How to Know When to Replace a Furnace

Furnaces circulate warm air throughout the home using ducts. Unlike boilers, they don’t provide hot water or steam. Regardless, a high-efficiency furnace comes in handy in keeping the house warm all day long. Winter is that time of year when you need your gas furnace functioning at its best. There’s no gainsaying that furnaces don’t last forever. A typical furnace has a lifespan of 20 years. After this, you might begin to notice some signs prompting you that your furnace needs replacing. Keep reading to discover some of these signs.

1. The furnace has passed its average lifespan.

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It’s difficult to give a timeline for the expiration of a furnace. You see, many factors determine how long it will last. Some of these include climate, system maintenance, and living habits. Of course, there are times when regular maintenance will suffice. However, once a furnace exceeds its average lifespan, it would be best to get it replaced. Furnace technology has advanced in recent years, making it possible to extend the furnace’s life expectancy.

2. Low energy efficiency.

The energy efficiency of a furnace is measured by annual fuel utilization efficiency (AFUE). AFUE refers to how efficient appliances are in converting fuel to heat energy for a year. It’s derived from the furnace’s ratio of annual fossil fuel to its annual heat output. Let’s say a furnace has an AFUE rating of 90%; it means that it distributes 90% of its heat around the house while 10% escapes through the chimney.

All-electric furnaces have the highest AFUE ratings ranging from 95% to 100%. Unlike heat pump systems, they’re not economically viable. Manufacturers display the AFUE rating of furnaces to help customers compare the energy efficiencies of various models. Once you begin to notice a drop in the energy efficiency of your furnace, you should consider getting a replacement. Moreover, retrofitting or upgrading it may not be the way to go.

3. Increase in heating bill.

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Furnaces are one of the most efficient and affordable heating systems in the market. Whether it’s a gas or electric furnace, a new furnace will cost less in heating costs and consume less energy than an older furnace. An outdated furnace that still works will run less efficiently and still cost twice as much in heating bills as a replacement furnace would.

An older furnace may have an AFUE rating of 60%, which means that only 60% of its heat is circulated through the home. More so, it implies that part of the money you spend on heating will go to waste. When you compare the energy efficiency of an old furnace to a new furnace, you’d see the difference in heating costs.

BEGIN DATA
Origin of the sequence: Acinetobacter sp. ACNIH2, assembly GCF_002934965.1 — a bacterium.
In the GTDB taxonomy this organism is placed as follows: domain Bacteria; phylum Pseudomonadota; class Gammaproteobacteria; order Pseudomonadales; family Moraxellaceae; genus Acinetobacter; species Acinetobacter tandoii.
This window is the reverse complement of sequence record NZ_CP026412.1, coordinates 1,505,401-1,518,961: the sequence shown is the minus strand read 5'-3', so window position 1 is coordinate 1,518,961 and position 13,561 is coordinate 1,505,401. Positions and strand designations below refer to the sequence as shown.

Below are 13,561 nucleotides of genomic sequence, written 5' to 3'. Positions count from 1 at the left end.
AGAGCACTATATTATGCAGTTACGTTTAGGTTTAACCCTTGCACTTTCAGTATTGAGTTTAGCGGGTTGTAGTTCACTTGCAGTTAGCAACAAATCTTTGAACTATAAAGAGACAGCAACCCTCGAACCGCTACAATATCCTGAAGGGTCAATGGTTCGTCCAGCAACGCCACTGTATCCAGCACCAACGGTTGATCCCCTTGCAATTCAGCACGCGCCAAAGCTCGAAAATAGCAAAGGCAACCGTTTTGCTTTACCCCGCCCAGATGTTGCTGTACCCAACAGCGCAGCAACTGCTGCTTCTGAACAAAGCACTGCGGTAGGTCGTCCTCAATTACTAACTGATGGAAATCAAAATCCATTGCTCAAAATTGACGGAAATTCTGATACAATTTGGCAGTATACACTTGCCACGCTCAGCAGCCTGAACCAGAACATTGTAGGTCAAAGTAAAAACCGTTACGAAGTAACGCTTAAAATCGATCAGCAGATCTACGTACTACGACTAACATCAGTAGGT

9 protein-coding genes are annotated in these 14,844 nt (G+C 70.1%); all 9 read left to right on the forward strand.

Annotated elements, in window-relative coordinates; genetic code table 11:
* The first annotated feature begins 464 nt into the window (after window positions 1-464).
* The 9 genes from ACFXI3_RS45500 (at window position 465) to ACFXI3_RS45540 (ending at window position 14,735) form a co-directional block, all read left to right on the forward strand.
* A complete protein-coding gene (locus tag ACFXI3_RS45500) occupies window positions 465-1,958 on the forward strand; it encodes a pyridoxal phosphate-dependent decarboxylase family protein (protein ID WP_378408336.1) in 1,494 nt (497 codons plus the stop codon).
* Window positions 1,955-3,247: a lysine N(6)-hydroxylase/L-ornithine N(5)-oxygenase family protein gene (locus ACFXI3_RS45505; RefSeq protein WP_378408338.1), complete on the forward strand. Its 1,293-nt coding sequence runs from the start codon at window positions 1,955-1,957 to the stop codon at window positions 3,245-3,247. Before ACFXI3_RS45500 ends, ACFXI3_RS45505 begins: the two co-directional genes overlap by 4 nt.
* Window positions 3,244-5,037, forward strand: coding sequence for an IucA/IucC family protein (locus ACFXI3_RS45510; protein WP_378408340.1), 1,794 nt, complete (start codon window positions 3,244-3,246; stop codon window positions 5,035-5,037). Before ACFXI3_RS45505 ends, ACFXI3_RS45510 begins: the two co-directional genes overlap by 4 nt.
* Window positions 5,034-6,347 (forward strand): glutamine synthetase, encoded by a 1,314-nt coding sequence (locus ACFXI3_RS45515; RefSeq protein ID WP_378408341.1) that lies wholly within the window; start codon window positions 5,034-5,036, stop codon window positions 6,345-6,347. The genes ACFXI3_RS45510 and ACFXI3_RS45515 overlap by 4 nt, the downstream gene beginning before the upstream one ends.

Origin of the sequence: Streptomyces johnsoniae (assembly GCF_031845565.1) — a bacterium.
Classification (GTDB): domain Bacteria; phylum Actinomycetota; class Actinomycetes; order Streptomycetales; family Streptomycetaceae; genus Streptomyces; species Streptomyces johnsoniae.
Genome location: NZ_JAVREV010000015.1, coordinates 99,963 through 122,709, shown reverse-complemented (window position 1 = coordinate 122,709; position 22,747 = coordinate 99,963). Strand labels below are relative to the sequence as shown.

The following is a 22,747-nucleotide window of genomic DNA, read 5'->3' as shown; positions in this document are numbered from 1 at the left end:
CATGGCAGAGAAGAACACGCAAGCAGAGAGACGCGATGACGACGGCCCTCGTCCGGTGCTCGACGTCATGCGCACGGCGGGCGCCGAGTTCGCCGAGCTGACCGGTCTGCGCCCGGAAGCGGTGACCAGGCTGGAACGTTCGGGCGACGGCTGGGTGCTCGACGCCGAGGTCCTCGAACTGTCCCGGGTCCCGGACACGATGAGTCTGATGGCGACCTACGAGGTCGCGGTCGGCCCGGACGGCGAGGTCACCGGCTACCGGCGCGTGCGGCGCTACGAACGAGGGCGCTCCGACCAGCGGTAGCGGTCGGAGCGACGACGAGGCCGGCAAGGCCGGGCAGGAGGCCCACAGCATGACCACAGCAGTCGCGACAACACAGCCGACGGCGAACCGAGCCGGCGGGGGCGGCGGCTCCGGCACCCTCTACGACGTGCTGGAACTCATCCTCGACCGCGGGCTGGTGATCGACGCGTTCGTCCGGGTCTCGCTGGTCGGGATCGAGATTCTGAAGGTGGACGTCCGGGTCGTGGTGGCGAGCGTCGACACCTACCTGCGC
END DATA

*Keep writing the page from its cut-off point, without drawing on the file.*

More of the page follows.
4. Furnace starts making strange noises.

Hearing strange sounds coming out from your furnace system indicates that something is wrong because furnaces are generally not noisy. Moreover, most modern furnaces excel in noise reduction. If your furnace starts making unusual noises, then it either needs repair or replacement. Some familiar sounds include metal scraping, thumping, squealing, and humming. The type of sound you’re hearing is indicative of an underlying issue with the system.

For instance, a scraping noise is a telling sign that the blower wheel has a fault. When you hear any of these noises, it’s expedient you call an HVAC technician to come to check it out before the damage gets too severe. However, if the sound persists after constant repairs, you need to get a replacement as soon as possible.

5. Your furnace gives off certain smells.

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If the smell emanating from your furnace smells like rotten eggs or a sewer, it could only mean that your heat exchanger has failed. Instead of pumping clean, fresh air, the stove will be pumping unsafe levels of carbon monoxide gas throughout your home.

This problem requires the help of a certified technician because a failed heat exchanger can have untold effects. Carbon monoxide gas can cause nausea, dizziness, breathing problems, and fatigue.

There’s also the electrical burning smell that comes from the blower motor. The heat that comes from there is enough to start a fire in your house. If the smell persists after a series of repairs and maintenance, you should consider a replacement.